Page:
July 24, 2009
Critical Civil Rights Bill Introduced In House Of Representatives And Senate
FOR IMMEDIATE RELEASE
WASHINGTON – House Judiciary Committee Chairman John Conyers, Jr. (D-MI) and Senate Judiciary Subcommittee on the Constitution Chairman Russ Feingold (D-WI) introduced bills in both chambers of Congress today that will restore voting rights to millions of American citizens with past felony convictions. An estimated 5.3 million citizens cannot vote as a result of felony convictions, and nearly 4 million of those individuals are living and working in their communities. The Democracy Restoration Act of 2009 is a welcome measure that will establish a uniform standard restoring voting rights in federal elections to millions of Americans who are not incarcerated, but continue to be denied their ability to fully participate in civic life.
States have vastly different approaches to permitting citizens with past criminal convictions to vote. For example, some states permanently disfranchise some, but not all, citizens with felony convictions, while others allow voting after a sentence is completed or after release from prison. Two states, Virginia and Kentucky, permanently disfranchise citizens with felony convictions unless the state approves individual rights restoration; two states, Maine and Vermont, allow all persons with felony convictions to vote, even while incarcerated; all other states fall somewhere in between. Unfortunately, there has been widespread confusion about the proper administration of state laws that has contributed to the disfranchisement of even eligible citizens.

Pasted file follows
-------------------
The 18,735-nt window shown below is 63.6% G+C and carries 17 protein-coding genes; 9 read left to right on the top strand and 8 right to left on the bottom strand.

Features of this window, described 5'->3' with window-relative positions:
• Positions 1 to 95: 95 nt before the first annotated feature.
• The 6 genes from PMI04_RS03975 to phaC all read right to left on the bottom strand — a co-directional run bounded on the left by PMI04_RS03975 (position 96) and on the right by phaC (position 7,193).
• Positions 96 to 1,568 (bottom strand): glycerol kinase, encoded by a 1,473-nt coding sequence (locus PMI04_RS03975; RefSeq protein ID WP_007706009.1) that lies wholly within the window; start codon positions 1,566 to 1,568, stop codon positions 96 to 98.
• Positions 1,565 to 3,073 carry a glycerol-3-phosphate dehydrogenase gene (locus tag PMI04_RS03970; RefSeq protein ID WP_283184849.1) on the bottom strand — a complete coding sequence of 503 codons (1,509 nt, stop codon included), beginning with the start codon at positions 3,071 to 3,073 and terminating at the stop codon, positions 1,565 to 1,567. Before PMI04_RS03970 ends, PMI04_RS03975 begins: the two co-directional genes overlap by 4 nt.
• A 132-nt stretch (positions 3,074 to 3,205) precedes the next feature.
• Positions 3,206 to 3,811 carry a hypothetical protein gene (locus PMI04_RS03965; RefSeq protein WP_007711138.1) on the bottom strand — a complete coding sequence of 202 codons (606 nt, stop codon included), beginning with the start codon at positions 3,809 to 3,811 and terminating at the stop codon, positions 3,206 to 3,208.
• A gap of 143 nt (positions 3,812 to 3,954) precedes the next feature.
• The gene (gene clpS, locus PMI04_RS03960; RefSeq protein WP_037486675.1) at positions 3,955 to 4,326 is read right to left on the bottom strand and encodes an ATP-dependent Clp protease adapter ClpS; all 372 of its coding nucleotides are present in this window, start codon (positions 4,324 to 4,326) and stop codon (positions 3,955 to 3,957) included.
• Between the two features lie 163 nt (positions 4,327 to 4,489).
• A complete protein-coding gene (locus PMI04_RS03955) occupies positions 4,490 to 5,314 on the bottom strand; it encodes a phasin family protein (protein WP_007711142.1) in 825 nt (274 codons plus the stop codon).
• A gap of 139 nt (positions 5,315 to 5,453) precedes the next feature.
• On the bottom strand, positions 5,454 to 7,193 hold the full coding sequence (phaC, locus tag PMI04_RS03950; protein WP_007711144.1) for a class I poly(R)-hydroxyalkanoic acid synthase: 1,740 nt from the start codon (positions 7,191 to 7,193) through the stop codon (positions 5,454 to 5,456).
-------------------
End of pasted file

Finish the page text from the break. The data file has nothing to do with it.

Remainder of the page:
The following can be attributed to Deborah J. Vagins, ACLU Legislative Counsel:
“The Democracy Restoration Act is necessary to restore the voting rights of millions of American citizens who have had their right to vote revoked because of a past felony conviction. These citizens work, pay taxes, live in our communities and bring up families, yet they are without a voice.
“Worse still, felony disfranchisement laws are rooted in the Jim Crow era and were intended to bar minorities from voting. To this day, they continue to have a disproportionate impact on minority communities. Moreover, revoking the right to vote for millions of citizens is not only undemocratic, it is counterproductive to the rehabilitation and reintegration into society of those released from prison.”